Sprint's 4G Xohm WiMax: How fast is it?
In our hands-on tests, the new Xohm network was fast and smooth -- but for now, you have to be in Baltimore.
Computerworld - With most American mobile data networks busy trying to deliver third-generation (3G) mobile wireless access to traveling businesspeople, Sprint's newly launched Xohm service takes a giant step forward by offering America's first 4G system.
Based on WiMax technology, it can deliver broadband data speeds to notebooks, Internet tablets and eventually smartphones. But at the moment, there aren't many devices to connect with, the network is struggling with reliability issues, and the high-speed service is limited to just one city -- Baltimore.
WiMax (Worldwide Interoperability for Microwave Access) is a wireless data system based on Orthogonal Frequency-Division Multiple Access (OFDMA) technology and the IEEE's 802.16e spec. That's a lot to swallow, but Xohm's basic facts are that it broadcasts on the 2.5-GHz portion of the radio frequency spectrum, a slightly higher frequency than the 2.4 GHz that the 802.11b/g/n standards, commonly used in Wi-Fi networks, operate on.
Because it has a longer range and can deliver higher data rates than 3G services, WiMax has the power to transform the way we think of wireless data delivery. Think about receiving the equivalent of a home DSL or cable broadband connection while you're mobile, and you get an idea of its potential to put data everywhere you'll be. In other words, WiMax can turn a city into a hot spot for wireless data.
"WiMax is Wi-Fi's big sister," says Sean Maloney, Intel's executive vice president. "It will have a big impact on mobility by covering a larger area. The future is here, now."
In the lab, WiMax can deliver a peak data speed of 40Mbit/sec. But in the real world, speed depends on things like how far you are from a transmitting tower, how many others are using the network and the general health of the Internet. Expect to see download speeds between 3Mbit/sec. and 5Mbit/sec., or about three times what the current 3G networks from AT&T, Sprint and Verizon can deliver.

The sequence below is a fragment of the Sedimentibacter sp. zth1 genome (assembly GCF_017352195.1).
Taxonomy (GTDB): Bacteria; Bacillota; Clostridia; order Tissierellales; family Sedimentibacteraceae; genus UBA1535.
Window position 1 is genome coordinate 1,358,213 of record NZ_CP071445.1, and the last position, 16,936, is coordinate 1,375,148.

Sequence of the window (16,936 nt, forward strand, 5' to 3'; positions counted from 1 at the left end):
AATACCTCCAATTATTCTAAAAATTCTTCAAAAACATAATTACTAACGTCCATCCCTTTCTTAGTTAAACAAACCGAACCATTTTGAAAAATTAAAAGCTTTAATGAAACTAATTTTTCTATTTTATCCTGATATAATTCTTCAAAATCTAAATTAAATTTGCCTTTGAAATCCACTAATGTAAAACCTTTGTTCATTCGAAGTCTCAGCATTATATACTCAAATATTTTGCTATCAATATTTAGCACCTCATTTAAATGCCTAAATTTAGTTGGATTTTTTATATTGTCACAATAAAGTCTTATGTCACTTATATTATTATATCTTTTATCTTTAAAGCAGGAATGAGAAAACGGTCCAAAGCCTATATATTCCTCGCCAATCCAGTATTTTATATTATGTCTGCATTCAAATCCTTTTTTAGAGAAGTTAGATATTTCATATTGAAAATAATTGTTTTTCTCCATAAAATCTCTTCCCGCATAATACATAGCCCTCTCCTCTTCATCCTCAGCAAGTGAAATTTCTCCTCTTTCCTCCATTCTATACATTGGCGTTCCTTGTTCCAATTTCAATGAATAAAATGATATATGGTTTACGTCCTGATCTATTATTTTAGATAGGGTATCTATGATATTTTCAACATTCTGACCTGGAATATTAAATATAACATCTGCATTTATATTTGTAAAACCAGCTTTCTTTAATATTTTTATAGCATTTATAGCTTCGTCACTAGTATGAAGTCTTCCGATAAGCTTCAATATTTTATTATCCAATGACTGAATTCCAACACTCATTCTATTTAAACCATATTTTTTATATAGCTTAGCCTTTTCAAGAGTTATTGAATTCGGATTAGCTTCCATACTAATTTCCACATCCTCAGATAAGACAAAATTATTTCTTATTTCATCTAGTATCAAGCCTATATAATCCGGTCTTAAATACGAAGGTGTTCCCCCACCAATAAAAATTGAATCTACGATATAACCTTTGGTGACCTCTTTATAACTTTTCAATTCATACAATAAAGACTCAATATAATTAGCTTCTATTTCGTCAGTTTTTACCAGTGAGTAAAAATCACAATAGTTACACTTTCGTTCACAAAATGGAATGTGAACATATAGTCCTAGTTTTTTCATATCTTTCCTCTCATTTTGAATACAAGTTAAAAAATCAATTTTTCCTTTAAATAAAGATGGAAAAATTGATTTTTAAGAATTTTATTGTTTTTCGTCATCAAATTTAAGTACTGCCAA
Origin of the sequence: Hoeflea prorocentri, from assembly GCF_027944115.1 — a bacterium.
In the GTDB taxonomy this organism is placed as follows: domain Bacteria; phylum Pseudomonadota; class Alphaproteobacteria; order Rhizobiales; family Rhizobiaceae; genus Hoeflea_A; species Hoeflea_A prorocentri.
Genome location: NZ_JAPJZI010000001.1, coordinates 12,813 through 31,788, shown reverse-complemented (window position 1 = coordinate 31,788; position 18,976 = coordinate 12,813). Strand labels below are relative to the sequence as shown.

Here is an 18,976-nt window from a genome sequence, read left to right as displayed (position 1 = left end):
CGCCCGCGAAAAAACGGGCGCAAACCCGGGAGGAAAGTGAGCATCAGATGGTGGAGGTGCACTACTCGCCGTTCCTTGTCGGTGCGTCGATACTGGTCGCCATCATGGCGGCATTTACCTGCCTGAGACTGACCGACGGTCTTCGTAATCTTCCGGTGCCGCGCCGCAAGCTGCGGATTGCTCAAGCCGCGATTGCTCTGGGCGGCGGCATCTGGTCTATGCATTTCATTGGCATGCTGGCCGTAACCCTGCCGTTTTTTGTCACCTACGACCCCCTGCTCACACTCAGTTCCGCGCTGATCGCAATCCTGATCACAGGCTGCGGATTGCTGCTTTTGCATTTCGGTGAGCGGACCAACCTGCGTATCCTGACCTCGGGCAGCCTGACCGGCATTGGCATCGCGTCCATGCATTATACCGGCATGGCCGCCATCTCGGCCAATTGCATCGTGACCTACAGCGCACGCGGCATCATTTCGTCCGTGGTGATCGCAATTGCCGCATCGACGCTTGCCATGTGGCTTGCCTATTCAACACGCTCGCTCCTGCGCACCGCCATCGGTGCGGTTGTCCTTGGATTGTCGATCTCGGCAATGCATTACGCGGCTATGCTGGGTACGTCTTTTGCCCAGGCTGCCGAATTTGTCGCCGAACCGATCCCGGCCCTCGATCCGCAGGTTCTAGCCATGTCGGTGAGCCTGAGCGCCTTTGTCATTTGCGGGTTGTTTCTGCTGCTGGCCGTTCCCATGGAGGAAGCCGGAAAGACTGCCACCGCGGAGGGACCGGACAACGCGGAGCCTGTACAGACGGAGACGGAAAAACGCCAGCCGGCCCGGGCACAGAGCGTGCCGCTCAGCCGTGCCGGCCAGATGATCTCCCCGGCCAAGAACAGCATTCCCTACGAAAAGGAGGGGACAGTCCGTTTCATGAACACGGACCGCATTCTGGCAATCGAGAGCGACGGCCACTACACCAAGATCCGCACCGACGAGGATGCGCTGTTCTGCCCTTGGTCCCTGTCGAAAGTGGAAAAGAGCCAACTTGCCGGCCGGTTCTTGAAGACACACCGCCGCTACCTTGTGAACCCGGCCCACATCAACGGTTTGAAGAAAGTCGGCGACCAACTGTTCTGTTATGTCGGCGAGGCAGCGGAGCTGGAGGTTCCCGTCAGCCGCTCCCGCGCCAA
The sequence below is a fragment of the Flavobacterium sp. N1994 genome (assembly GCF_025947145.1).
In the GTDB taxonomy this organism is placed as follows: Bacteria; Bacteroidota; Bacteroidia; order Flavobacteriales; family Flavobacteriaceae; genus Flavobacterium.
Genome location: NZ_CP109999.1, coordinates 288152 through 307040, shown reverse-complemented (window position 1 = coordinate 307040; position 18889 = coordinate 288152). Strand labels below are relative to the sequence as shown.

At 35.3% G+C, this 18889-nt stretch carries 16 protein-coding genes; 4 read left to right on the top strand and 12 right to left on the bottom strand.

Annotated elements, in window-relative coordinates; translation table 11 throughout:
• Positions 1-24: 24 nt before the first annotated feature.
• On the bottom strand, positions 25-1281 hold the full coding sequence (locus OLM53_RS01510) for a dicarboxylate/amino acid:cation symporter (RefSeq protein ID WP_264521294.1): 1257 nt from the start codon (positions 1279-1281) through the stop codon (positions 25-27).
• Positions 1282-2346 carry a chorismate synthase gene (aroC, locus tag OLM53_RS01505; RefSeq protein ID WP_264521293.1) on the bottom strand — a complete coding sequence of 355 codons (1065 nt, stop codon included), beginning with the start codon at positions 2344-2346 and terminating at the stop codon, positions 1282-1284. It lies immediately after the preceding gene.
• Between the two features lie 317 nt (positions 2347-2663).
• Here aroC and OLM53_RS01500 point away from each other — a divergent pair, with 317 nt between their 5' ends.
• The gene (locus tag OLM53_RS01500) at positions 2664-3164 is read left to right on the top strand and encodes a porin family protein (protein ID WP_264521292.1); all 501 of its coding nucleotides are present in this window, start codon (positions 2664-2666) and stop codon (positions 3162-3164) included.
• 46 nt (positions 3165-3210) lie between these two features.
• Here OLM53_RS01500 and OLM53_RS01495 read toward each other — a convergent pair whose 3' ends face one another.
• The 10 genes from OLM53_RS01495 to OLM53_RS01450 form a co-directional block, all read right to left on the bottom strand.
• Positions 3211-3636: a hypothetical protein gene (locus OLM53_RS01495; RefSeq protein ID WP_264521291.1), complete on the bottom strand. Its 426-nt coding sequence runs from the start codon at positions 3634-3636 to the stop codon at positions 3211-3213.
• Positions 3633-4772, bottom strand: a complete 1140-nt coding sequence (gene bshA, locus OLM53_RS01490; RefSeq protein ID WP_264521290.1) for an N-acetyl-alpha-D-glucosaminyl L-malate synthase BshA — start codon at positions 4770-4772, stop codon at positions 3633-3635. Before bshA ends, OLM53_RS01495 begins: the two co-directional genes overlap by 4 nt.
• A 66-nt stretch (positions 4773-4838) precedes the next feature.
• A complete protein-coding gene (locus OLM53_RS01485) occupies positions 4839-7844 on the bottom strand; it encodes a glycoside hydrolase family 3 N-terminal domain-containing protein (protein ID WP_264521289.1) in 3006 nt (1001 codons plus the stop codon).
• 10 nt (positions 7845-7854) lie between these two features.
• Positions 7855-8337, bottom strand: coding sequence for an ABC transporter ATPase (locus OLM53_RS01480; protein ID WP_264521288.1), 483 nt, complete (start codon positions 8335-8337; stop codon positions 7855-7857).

The technology first went commercial in South Korea in 2006 under the name WiBro. Available in 407 locations in 133 countries, according to the WiMax Forum, the wireless system is prominently used in South Korea, Italy, Taiwan, Brazil and Japan every day for a variety of uses.
To see just what WiMax is, how it works and what it's actually capable of, I went to Baltimore, the first U.S. city to offer WiMax service commercially, to try it out. Called Xohm, the new network is a joint venture of Sprint and Clearwire.
So far, Xohm has spent about $3.2 billion to develop, test and roll out WiMax in a few places, according to Sprint CEO Dan Hesse. "It's just the start. Another $5 billion will be required to create a national network," he explains. Google, Intel and several cable companies have invested an additional $3 billion in the project.
What can you expect from the Xohm network? First of all, its deployment is obviously very limited at this point. It's as if you wanted to call to order a pizza a month after Alexander Graham Bell's first phone call. There just aren't enough places in which to use it.
Baltimore has 180 WiMax towers in use, out of an expected total of 300 when the deployment is complete. "We have coverage of 70% of the city," explains Bin Shen, Xohm's vice president of product and partnership management.
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